Smart fish can recognise human faces, scientists find

Oxford University study could shed light human brain function and whether facial recognition is an innate or learned ability

Smart fish can recognise human faces, scientists find

A tropical fish can tell one human face from another despite lacking a brain section that homo sapiens and other smart animals use for this task, scientists said Tuesday.

The astonishing ability was demonstrated in experiments with eight archerfish, a tropical species best known for spitting pressurised water jets to shoot prey out of the air.

Instead of aiming at bugs, the sharpshooting fish were taught to spit at pictures of human faces displayed on a computer monitor suspended over their aquarium.

We were pleasantly surprised at the speed at which the fish learnt as well as their high degree of accuracy, said study co-author Cait Newport of the Oxford Universitys department of zoology.

The fish, which require excellent vision for hunting, were first introduced to two faces, and conditioned to spit at one of them in exchange for a food reward.

Smart fish can recognise human faces, scientists find
Oxford University shows an archerfish spitting in its aquarium at a laboratory in Oxford. Photograph: Caitlin Newport/AFP/Getty Images

The researchers then tested whether the fish would recognise, and spit at, the familiar face among 44 new ones.

The fish got it right more than 80% of the time.

Even when we did this with faces that were potentially more difficult because they were in black and white and the head shape was standardised, the fish were still capable of finding the face they were trained to recognise, said Newport.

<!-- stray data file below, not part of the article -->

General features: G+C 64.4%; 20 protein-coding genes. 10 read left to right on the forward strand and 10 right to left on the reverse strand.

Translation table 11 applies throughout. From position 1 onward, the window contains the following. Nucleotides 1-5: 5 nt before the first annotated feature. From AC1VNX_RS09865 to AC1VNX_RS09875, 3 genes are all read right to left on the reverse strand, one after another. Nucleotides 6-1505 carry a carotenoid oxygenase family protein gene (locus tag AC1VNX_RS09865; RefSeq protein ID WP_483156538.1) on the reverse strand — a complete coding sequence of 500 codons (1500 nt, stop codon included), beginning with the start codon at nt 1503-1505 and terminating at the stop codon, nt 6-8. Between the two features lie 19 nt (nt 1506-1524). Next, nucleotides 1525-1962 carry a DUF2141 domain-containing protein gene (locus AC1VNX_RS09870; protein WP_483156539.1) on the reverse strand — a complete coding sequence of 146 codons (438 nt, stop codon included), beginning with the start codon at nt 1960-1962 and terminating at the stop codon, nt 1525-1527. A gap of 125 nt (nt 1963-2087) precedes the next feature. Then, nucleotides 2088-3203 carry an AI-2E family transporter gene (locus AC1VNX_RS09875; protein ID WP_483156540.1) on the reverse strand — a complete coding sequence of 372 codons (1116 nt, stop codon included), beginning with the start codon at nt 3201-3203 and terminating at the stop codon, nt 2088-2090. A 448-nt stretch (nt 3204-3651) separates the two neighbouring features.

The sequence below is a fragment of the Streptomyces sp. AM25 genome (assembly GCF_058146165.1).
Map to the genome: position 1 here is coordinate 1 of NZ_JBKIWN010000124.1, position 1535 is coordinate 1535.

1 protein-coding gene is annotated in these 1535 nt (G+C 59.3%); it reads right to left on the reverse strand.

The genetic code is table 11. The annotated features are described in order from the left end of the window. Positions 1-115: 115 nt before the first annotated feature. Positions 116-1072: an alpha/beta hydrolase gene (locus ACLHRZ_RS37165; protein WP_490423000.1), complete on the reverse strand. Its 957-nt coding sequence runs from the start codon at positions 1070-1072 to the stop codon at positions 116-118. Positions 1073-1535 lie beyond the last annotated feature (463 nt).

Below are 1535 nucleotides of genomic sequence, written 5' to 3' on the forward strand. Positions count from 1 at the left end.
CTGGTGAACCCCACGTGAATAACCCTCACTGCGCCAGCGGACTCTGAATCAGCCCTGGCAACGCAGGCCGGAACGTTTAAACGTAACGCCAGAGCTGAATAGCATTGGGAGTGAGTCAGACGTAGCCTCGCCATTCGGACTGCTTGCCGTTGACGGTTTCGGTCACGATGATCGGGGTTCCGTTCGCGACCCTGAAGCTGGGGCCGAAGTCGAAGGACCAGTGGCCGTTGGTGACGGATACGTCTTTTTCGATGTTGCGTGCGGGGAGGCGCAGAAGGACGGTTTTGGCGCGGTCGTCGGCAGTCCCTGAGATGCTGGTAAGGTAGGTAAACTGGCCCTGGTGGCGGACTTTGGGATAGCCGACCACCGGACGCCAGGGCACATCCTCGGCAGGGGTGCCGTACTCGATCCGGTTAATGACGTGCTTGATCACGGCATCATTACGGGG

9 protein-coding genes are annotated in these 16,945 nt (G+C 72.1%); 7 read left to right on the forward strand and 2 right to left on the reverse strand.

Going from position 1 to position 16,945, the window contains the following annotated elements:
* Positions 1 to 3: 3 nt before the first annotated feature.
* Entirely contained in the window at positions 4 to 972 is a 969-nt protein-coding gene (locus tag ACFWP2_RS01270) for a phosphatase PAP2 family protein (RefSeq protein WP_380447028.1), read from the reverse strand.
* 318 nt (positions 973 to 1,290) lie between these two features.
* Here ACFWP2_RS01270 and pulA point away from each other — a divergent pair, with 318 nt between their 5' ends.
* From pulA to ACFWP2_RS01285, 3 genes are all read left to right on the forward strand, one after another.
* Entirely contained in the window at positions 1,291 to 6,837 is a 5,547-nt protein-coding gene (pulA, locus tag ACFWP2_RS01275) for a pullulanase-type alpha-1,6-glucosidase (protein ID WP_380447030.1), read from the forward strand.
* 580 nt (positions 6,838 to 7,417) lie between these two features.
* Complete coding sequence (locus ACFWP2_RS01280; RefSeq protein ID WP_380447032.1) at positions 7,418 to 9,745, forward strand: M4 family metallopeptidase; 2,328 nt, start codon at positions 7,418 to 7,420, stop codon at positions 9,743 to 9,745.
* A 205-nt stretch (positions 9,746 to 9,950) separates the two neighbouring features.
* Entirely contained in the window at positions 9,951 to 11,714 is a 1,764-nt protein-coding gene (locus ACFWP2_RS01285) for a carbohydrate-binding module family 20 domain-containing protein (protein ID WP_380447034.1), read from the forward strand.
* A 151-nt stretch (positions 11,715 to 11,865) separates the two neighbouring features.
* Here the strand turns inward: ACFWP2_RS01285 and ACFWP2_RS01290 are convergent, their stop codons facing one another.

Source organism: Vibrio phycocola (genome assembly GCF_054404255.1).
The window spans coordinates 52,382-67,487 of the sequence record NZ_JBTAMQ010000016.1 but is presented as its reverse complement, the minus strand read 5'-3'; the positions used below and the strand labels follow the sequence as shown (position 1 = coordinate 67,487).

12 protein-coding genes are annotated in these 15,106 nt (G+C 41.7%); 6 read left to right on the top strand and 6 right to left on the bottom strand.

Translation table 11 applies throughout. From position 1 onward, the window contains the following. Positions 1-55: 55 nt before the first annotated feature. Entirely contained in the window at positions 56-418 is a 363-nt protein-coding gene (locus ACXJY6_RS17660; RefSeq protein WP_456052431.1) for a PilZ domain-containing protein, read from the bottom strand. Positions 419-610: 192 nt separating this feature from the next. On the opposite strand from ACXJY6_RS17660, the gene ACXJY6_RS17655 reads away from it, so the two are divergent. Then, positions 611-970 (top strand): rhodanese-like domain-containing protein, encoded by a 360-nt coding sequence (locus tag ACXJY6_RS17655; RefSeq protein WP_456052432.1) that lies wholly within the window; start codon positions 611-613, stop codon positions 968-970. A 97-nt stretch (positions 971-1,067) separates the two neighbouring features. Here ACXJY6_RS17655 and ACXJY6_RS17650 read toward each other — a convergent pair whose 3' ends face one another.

I think the general public would be surprised at how smart fish are and the sorts of behaviours they display, she told AFP.

Not all the fish were equally fast learners some needed only one training session, others up to 17.

Distinguishing between human faces is a surprisingly difficult task.

The standard face has two eyes above a nose and mouth, and it was thought that a high form of intelligence was needed to read the subtler differences.

It has been hypothesised that this task is so difficult that it can only be accomplished by primates, which have a large and complex brain, said Newport.

But the archerfish were able to do this despite not having a neocortex, the most recently evolved part of the human brain, governing sensory perception and language.

Birds are likewise able to recognise human faces, and it was recently discovered that they have neocortex-like structures.

Fish have a simpler brain than humans and entirely lack the section of the brain that humans use for recognising faces, Newport said.

It has been suggested that their simple brains may limit their intelligence. However, there is increasing research showing that fish are capable of doing a lot more than previously thought.

It was possible that other species of fish had a similar ability, said Newport, though this was not part of the study.

Understanding fish intelligence might help shed light on our own brain function whether facial recognition, for example, is an innate or learned ability.

The findings suggest that the discrimination of individuals based on facial features is not unique to humans, wrote the researchers, and perhaps human faces themselves are not a particularly special class of objects.

The study was published in the journal Scientific Reports

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